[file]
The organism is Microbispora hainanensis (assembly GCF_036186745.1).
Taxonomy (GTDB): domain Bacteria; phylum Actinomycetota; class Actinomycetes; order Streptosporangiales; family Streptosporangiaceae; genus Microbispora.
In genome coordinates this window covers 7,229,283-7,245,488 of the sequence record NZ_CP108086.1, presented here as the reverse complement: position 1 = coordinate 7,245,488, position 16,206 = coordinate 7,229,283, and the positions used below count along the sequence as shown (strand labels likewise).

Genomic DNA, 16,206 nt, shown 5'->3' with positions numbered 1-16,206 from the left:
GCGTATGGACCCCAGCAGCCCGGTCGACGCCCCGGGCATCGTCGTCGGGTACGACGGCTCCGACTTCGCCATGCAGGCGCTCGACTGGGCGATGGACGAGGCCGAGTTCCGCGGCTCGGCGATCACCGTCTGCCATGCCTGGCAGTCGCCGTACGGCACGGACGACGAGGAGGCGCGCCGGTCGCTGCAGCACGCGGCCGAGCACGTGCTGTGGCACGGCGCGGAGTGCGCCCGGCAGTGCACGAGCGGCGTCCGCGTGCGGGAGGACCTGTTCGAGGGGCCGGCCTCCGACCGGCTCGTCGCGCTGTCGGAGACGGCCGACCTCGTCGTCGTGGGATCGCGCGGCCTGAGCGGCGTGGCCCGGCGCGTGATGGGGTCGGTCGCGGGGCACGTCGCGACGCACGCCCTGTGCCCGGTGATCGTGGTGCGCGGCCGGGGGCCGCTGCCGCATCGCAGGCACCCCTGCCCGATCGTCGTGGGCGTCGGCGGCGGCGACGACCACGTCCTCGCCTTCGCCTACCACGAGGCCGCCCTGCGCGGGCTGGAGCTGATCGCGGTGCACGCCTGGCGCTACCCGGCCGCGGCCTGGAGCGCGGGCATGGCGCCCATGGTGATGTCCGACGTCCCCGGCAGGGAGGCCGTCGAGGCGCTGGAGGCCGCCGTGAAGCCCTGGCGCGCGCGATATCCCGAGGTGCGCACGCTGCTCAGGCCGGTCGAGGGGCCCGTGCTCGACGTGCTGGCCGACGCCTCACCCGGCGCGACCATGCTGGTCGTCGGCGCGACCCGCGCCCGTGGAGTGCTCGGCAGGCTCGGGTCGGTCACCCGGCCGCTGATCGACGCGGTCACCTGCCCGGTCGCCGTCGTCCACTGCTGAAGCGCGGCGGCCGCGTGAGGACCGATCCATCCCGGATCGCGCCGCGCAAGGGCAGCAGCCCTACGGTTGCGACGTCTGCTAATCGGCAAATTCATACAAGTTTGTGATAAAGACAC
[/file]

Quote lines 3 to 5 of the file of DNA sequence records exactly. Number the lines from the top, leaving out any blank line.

In genome coordinates this window covers 7,229,283-7,245,488 of the sequence record NZ_CP108086.1, presented here as the reverse complement: position 1 = coordinate 7,245,488, position 16,206 = coordinate 7,229,283, and the positions used below count along the sequence as shown (strand labels likewise).

Genomic DNA, 16,206 nt, shown 5'->3' with positions numbered 1-16,206 from the left:
GCGTATGGACCCCAGCAGCCCGGTCGACGCCCCGGGCATCGTCGTCGGGTACGACGGCTCCGACTTCGCCATGCAGGCGCTCGACTGGGCGATGGACGAGGCCGAGTTCCGCGGCTCGGCGATCACCGTCTGCCATGCCTGGCAGTCGCCGTACGGCACGGACGACGAGGAGGCGCGCCGGTCGCTGCAGCACGCGGCCGAGCACGTGCTGTGGCACGGCGCGGAGTGCGCCCGGCAGTGCACGAGCGGCGTCCGCGTGCGGGAGGACCTGTTCGAGGGGCCGGCCTCCGACCGGCTCGTCGCGCTGTCGGAGACGGCCGACCTCGTCGTCGTGGGATCGCGCGGCCTGAGCGGCGTGGCCCGGCGCGTGATGGGGTCGGTCGCGGGGCACGTCGCGACGCACGCCCTGTGCCCGGTGATCGTGGTGCGCGGCCGGGGGCCGCTGCCGCATCGCAGGCACCCCTGCCCGATCGTCGTGGGCGTCGGCGGCGGCGACGACCACGTCCTCGCCTTCGCCTACCACGAGGCCGCCCTGCGCGGGCTGGAGCTGATCGCGGTGCACGCCTGGCGCTACCCGGCCGCGGCCTGGAGCGCGGGCATGGCGCCCATGGTGATGTCCGACGTCCCCGGCAGGGAGGCCGTCGAGGCGCTGGAGGCCGCCGTGAAGCCCTGGCGCGCGCGATATCCCGAGGTGCGCACGCTGCTCAGGCCGGTCGAGGGGCCCGTGCTCGACGTGCTGGCCGACGCCTCACCCGGCGCGACCATGCTGGTCGTCGGCGCGACCCGCGCCCGTGGAGTGCTCGGCAGGCTCGGGTCGGTCACCCGGCCGCTGATCGACGCGGTCACCTGCCCGGTCGCCGTCGTCCACTGCTGAAGCGCGGCGGCCGCGTGAGGACCGATCCATCCCGGATCGCGCCGCGCAAGGGCAGCAGCCCTACGGTTGCGACGTCTGCTAATCGGCAAATTCATACAAGTTTGTGATAAAGACAC